University receives $3 million grant for research on cannabis molecules
October 10, 2019
A federal government agency has granted a $3 million fund to the University to conduct a study about cannabis molecules and their effect on pain.
The National Center for Complementary and Integrative Health, responsible for distributing funds among universities, granted the University $3 million for research. The NCCIH is the federal government’s lead agency for conducting scientific research on medical and health centers and practices and procedures not necessarily part of “conventional medicine.”
The purpose of the new study is to figure out whether or not cannabis molecules help in relieving pain despite the fact some experts have said there is not enough evidence marijuana can actually be used as pain medicine.
David Sarlah, professor in LAS, is one of the main contributors to the study. Sarlah will be investigating rare cannabinoids that will take care of pain receptors and their anti-inflammatory potential. Cannabinoids are defined as any group of chemicals related to the compounds of cannabis.
“We will never directly deal with marijuana,” Sarlah said in an email. “We will synthetically prepare and test minor cannabinoids. These are compounds that are structurally similar to THC or CBD but are much less abundant in the plants, and we don’t know much about them.”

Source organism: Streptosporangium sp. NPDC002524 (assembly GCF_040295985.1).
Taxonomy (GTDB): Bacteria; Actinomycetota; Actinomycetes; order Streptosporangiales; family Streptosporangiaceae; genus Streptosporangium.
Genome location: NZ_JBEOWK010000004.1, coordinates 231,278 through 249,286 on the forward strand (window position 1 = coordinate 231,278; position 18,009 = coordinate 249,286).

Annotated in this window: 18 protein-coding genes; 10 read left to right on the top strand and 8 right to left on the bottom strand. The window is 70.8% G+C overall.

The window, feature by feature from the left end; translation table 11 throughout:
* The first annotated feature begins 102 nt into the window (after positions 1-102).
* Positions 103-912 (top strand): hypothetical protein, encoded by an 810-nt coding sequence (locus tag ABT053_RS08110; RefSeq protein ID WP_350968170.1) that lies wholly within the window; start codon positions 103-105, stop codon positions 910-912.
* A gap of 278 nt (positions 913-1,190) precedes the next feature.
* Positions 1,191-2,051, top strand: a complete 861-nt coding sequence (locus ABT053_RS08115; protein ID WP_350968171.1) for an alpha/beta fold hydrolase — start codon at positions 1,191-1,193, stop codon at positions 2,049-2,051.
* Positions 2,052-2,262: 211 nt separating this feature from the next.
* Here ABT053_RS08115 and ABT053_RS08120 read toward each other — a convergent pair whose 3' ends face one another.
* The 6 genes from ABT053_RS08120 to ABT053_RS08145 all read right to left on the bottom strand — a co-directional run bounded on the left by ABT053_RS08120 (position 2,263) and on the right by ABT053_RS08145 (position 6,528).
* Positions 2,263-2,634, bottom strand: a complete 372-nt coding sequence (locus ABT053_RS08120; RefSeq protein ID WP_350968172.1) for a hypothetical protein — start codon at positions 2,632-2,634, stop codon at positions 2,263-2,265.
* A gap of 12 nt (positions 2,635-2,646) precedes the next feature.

In a written statement, Sarlah said the University has the expertise to conduct projects like this that involve natural product synthesis and related biological investigations.
Aditi Das, associate professor in the College of Veterinary Medicine, is also participating in this research. Das is working with her own team beside Sarlah’s team on cannabinoids, as her group will be conducting biological investigations.
“They will learn how to synthesize these molecules,” Das said. “Some of them are complex and some of them are not complex. The students in my lab will get an idea of how these different receptors are done.”
Das is excited to be a part of this study. She said everyone uses these molecules, yet it is rare for people to use them in a study such as this. Das also believes there should be more advocacy with medical studies like the one she is currently working on.
“The (NCCIH) has had multiple opportunities for pain-relieving research, but I definitely think there is a lack of other drugs and strategies that can be used to relieve pain,” Das said.